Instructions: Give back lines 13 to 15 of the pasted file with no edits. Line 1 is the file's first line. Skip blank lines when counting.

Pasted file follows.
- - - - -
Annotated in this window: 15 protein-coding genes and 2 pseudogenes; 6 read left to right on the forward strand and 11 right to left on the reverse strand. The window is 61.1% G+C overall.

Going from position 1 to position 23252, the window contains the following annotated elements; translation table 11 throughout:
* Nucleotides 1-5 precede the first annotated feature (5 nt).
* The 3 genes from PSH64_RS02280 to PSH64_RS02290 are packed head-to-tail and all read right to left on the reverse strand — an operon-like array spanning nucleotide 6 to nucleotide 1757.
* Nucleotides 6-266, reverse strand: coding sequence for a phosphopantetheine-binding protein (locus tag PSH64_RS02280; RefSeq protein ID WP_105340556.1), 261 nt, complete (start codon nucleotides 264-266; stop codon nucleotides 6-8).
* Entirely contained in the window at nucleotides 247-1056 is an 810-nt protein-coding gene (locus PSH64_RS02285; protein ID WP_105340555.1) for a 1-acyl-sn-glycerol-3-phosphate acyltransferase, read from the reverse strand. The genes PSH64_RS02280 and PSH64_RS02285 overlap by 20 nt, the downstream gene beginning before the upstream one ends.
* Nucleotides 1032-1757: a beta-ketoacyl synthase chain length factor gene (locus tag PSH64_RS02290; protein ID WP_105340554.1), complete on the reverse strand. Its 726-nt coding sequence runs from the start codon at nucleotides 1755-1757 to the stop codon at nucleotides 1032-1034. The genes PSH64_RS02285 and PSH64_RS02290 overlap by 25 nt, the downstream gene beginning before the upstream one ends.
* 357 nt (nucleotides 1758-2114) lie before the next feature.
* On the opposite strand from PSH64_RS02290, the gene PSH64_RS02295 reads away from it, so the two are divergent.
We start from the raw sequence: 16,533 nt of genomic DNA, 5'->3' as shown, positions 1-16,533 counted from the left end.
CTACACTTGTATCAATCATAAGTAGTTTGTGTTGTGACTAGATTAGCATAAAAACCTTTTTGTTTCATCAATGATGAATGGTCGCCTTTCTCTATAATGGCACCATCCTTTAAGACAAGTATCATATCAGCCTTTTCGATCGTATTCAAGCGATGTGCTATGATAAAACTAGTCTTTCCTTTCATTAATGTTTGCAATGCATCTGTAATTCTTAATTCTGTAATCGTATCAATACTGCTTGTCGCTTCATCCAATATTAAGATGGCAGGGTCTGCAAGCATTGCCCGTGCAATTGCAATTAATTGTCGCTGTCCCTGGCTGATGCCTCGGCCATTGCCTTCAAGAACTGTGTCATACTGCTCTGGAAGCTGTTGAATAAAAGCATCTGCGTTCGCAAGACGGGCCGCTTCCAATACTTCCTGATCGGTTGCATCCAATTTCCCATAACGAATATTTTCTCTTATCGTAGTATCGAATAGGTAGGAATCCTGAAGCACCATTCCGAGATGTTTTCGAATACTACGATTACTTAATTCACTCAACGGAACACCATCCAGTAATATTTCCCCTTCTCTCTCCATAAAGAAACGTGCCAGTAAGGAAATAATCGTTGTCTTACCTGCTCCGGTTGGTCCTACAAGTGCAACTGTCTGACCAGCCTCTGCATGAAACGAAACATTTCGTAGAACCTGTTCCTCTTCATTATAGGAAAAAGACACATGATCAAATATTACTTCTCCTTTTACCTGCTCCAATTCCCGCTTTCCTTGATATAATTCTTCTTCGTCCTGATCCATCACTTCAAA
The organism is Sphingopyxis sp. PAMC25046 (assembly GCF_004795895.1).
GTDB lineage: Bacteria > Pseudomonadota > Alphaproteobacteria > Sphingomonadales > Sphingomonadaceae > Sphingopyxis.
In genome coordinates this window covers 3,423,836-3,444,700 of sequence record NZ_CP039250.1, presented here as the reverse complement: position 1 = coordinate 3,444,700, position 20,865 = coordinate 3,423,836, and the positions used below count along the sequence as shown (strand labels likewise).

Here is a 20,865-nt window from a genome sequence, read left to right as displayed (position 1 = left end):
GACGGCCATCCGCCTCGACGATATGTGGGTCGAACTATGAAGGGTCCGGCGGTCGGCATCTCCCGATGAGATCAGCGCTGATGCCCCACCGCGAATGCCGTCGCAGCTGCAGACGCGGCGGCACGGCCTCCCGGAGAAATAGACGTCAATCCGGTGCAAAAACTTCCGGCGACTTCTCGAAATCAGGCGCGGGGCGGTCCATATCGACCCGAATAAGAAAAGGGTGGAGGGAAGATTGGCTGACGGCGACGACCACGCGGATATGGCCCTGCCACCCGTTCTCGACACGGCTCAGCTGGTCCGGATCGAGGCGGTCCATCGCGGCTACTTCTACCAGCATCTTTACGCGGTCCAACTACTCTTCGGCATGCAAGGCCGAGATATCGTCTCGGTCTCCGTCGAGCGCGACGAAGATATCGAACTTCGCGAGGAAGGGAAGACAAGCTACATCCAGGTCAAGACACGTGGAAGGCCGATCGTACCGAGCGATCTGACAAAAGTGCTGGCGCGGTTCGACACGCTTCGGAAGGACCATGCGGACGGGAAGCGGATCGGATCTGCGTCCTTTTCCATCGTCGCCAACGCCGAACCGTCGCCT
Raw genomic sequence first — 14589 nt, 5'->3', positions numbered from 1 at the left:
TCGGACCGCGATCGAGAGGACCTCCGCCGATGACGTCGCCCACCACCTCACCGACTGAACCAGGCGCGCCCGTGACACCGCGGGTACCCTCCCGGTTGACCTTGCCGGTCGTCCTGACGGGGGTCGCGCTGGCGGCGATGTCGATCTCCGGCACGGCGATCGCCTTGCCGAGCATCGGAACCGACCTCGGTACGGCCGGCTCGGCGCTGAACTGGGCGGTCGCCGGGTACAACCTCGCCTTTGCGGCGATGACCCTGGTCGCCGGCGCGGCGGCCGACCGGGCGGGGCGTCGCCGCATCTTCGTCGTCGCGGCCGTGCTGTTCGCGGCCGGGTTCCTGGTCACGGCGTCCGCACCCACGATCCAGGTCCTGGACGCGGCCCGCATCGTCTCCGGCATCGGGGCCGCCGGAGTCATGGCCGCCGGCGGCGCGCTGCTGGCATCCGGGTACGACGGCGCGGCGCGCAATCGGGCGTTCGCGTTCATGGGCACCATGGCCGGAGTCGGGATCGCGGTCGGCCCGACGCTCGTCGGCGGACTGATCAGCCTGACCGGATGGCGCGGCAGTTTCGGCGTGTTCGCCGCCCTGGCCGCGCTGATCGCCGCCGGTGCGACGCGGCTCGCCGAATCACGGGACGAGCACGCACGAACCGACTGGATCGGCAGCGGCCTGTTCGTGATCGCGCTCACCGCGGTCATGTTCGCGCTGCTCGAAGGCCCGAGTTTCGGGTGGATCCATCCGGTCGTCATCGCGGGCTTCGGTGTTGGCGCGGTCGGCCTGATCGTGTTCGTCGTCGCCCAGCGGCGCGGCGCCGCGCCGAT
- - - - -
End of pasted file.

GTDB lineage: Bacteria > Pseudomonadota > Alphaproteobacteria > Sphingomonadales > Sphingomonadaceae > Sphingopyxis.
In genome coordinates this window covers 3,423,836-3,444,700 of sequence record NZ_CP039250.1, presented here as the reverse complement: position 1 = coordinate 3,444,700, position 20,865 = coordinate 3,423,836, and the positions used below count along the sequence as shown (strand labels likewise).

Here is a 20,865-nt window from a genome sequence, read left to right as displayed (position 1 = left end):